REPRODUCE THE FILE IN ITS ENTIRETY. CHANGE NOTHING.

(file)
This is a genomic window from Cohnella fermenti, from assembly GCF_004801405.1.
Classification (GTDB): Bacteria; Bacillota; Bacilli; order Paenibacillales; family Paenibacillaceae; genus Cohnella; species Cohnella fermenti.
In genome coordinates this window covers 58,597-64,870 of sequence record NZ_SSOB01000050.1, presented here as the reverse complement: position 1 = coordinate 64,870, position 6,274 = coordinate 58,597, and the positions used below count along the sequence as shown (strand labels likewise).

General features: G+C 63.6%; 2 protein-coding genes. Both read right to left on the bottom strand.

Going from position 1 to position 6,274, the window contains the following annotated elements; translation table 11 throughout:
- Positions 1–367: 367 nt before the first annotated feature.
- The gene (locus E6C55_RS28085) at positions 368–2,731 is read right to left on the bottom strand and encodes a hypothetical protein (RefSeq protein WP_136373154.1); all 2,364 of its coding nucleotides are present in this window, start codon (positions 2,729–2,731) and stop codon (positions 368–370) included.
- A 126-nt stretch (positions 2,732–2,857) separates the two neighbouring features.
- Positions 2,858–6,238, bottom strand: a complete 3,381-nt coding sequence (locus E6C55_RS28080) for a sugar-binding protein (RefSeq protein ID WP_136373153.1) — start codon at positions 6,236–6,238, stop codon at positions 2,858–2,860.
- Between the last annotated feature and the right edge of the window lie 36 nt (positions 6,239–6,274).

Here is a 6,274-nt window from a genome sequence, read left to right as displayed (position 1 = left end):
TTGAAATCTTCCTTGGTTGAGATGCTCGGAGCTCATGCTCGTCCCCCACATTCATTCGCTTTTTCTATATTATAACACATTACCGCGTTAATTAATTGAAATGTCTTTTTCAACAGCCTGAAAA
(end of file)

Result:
This is a genomic window from Cohnella fermenti, from assembly GCF_004801405.1.
Classification (GTDB): Bacteria; Bacillota; Bacilli; order Paenibacillales; family Paenibacillaceae; genus Cohnella; species Cohnella fermenti.
In genome coordinates this window covers 58,597-64,870 of sequence record NZ_SSOB01000050.1, presented here as the reverse complement: position 1 = coordinate 64,870, position 6,274 = coordinate 58,597, and the positions used below count along the sequence as shown (strand labels likewise).

General features: G+C 63.6%; 2 protein-coding genes. Both read right to left on the bottom strand.

Going from position 1 to position 6,274, the window contains the following annotated elements; translation table 11 throughout:
- Positions 1–367: 367 nt before the first annotated feature.
- The gene (locus E6C55_RS28085) at positions 368–2,731 is read right to left on the bottom strand and encodes a hypothetical protein (RefSeq protein WP_136373154.1); all 2,364 of its coding nucleotides are present in this window, start codon (positions 2,729–2,731) and stop codon (positions 368–370) included.
- A 126-nt stretch (positions 2,732–2,857) separates the two neighbouring features.
- Positions 2,858–6,238, bottom strand: a complete 3,381-nt coding sequence (locus E6C55_RS28080) for a sugar-binding protein (RefSeq protein ID WP_136373153.1) — start codon at positions 6,236–6,238, stop codon at positions 2,858–2,860.
- Between the last annotated feature and the right edge of the window lie 36 nt (positions 6,239–6,274).

Here is a 6,274-nt window from a genome sequence, read left to right as displayed (position 1 = left end):
TTGAAATCTTCCTTGGTTGAGATGCTCGGAGCTCATGCTCGTCCCCCACATTCATTCGCTTTTTCTATATTATAACACATTACCGCGTTAATTAATTGAAATGTCTTTTTCAACAGCCTGAAAA